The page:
After first saying that a midyear change in the optional standard mileage deduction rates wasn't likely, the IRS relented. Today the agency announced that starting July 1, the rate for deductible business travel will increase to 55.5 cents a mile. That's a bump up of 4.5 cents from the 51 cent rate that's in effect for another week. Also going up by 4.5 cents between July 1 and Dec. 31 of this year will be the mileage deduction for medical or moving expenses. Qualifying driving in these areas will be 23.5 cents a mile for the last half of the... Read more →


Part of the reason that most states are struggling with balancing their budgets is that their revenue has been up and down, not just in this fiscal year, but over the past decade. Just how big of a tax money roller coaster ride has it been? The Tax Foundation has computed the each state's volatility score, with the figure expressed as a percentage of Alaska's score because it is most volatile state. And no, Sarah Palin had nothing to do with the Last Frontier's ranking. C'mon, you all were making jokes in your head anyway! Alaska's volatility is high because... Read more →


I love you honey, but not your tax return

June is the month when lots of couples are saying "I do." But when it comes to filing a joint return, many opt to say "I don't." True, opting to fill out your Form 1040 as married filing jointly is the preferred filing status for wedded couples. That's because in most cases, it produces the best tax results for husbands and wives. The IRS notes in its Publication 501 that "if you and your spouse decide to file a joint return, your tax may be lower than your combined tax for the other filing statuses. Also, your standard deduction (if... Read more →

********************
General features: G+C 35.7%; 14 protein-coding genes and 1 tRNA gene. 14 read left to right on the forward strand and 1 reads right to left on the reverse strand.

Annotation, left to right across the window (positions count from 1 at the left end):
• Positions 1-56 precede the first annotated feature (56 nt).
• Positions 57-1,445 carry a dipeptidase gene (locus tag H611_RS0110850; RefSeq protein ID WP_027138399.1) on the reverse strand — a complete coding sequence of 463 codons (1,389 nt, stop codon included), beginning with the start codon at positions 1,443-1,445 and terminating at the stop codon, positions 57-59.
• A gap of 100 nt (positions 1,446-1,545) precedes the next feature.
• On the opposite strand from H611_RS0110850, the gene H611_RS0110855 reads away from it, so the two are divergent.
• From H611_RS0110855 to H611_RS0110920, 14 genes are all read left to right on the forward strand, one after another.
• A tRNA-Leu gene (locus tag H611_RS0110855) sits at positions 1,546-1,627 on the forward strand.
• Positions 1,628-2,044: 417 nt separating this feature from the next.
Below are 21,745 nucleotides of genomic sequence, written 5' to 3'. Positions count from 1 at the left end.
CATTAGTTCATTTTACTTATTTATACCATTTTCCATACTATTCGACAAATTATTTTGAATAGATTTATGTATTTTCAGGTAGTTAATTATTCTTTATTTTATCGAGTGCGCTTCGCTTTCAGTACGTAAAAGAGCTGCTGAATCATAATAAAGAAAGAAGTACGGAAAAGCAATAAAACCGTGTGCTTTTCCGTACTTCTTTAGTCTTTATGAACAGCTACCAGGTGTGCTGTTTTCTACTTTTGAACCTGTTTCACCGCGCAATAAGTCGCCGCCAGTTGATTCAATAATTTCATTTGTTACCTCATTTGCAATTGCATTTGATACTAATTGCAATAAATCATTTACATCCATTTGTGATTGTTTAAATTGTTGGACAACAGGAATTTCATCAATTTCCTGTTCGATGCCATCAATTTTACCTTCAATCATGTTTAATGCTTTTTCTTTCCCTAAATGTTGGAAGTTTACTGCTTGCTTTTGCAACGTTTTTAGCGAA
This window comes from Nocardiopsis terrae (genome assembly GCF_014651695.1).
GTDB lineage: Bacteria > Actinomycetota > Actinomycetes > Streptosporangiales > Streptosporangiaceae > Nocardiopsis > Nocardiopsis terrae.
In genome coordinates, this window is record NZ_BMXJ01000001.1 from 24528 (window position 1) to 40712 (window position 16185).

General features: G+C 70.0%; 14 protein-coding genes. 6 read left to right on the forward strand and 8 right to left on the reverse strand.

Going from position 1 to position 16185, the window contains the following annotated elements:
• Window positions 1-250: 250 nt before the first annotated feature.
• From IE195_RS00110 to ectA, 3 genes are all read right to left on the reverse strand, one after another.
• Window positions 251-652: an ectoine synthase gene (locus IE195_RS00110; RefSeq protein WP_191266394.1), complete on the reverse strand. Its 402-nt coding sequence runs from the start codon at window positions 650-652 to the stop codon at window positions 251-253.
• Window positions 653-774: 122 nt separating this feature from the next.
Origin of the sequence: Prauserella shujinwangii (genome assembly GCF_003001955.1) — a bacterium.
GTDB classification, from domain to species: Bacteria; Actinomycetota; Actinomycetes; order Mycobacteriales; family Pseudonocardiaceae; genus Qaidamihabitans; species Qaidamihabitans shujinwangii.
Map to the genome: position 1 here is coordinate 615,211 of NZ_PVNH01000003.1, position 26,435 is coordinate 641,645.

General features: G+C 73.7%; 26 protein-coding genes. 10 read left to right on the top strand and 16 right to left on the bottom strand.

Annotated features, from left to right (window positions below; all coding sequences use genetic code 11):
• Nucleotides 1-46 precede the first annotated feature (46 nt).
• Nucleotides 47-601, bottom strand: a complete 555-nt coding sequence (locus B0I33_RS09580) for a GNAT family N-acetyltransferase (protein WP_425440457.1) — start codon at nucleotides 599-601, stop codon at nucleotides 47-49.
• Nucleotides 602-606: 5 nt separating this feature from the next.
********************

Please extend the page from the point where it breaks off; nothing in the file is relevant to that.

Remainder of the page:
Too often, tax refunds end up in the wrong hands because a criminal has actively gone after the money, usually employing some sort of identity theft computer hack or tax scam. But a California woman discovered a mistake that she made on her tax return sent her $110,000 IRS refund directly to a thief. Stephen Reginald McDow, 34, has been arrested on one felony count of theft of lost property. McDow crime was one of opportunity. The Laguna Beach man simply spent most of the surprise tax windfall that showed up in his bank account. In August 2010, a woman... Read more →


Tax cuts don't pay for themselves

Here's a fun way to wrap up a Monday, getting everyone fighting about, finessing figures, debating discussing tax cuts. Visit msnbc.com for breaking news, world news, and news about the economy Play nice. See you tomorrow! Hat tip: TaxProf Blog Related posts: Democrats support tax fraud and waste; Republicans hate middle-class workers Debt limit, tax reform and me on 'net TV Reagan tax cut architect says GOP has gone too far with anti-tax 'religion' Fed Chair Bernanke talks tax policy 'Uncle' Alan Greenspan's latest on taxes Want to tell your friends about this blog post? Check out the buttons --... Read more →